Contact: Brit Ross Winthereik
Participants: Associate professor Brit Ross Winthereik (ITU) and Reader Helen Verran (University of Melbourne).
Date: January 2010 – present
Type: Bilateral network activity
Description: Ethnographic methods have spread like wildfire into a range of academic fields as well as into commercial settings. Ethnography is no longer primarily carried out by people with an ethnographic/anthropological training and it is no longer – not even within anthropology – primarily carried out with the aim of understanding the origins and complex sociocultural practices of a particular ethnos. Sometimes ethnography is used to improve technological design; sometimes for moneymaking purposes in science-industry collaborations.
This collaborative project focuses on ethnography in STS. It takes as its starting point the confusion encountered by many students of STS when embarking on their first ethnographic fieldwork; there is not much methodological guidance to be found in the STS-classics. In seeking to remedy this lack, the project takes seriously the void encountered between theoretical insights about what sociotechnical networks are and how they work and the existing tools to explore such networks. We propose the notion of instrumental ethnography to capture what ethnography is already doing (in anthropology and STS) and seeks to develop how we might think differently (and constructively) about doing ethnography.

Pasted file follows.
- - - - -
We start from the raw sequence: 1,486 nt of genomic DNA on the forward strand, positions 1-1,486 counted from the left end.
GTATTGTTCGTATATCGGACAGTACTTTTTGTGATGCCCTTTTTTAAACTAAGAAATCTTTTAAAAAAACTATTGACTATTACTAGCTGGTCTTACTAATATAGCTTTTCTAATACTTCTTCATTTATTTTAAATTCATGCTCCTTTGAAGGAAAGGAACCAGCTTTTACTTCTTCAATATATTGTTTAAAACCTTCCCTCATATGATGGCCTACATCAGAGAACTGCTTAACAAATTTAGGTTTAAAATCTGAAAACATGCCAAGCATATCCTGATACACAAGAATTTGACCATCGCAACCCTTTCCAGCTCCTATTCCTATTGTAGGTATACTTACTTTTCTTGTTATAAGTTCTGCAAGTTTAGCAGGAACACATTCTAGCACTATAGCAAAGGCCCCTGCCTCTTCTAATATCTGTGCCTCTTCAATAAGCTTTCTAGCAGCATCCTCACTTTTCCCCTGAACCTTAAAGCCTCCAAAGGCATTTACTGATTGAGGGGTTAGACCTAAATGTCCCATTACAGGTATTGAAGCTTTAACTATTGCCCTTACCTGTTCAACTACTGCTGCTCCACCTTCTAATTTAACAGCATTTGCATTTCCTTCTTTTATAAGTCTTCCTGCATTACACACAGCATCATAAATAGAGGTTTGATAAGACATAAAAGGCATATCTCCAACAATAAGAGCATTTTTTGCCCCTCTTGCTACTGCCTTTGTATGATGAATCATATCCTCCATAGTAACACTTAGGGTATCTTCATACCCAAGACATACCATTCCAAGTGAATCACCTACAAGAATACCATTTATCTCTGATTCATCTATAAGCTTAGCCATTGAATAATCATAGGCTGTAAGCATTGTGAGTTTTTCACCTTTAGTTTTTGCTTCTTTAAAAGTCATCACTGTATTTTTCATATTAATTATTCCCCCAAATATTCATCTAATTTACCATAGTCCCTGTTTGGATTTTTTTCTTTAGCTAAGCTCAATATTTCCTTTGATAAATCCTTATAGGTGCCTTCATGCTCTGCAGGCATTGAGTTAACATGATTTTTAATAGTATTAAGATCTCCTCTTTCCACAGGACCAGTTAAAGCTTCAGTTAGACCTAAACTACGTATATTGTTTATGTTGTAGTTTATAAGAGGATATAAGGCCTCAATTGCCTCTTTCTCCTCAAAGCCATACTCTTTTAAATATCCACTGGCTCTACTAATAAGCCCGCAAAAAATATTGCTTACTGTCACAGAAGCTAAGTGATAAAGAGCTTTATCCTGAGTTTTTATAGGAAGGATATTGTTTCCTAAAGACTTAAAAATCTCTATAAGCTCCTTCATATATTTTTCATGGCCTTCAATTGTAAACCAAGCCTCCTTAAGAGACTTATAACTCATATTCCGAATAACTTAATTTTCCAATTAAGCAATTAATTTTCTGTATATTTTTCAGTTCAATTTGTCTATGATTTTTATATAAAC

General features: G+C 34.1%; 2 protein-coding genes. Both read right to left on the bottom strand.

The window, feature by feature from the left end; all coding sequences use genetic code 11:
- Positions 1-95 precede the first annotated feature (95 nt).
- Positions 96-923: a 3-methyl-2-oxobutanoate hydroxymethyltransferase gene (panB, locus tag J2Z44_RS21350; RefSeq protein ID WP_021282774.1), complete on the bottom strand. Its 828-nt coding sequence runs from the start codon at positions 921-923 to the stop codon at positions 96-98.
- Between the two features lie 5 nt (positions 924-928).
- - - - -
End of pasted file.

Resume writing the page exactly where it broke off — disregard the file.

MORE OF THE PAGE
Reading, writing, conversing, a one-day workshop for PhD students on the topic in May 2010, and a one-week PhD course in the fall of 2011.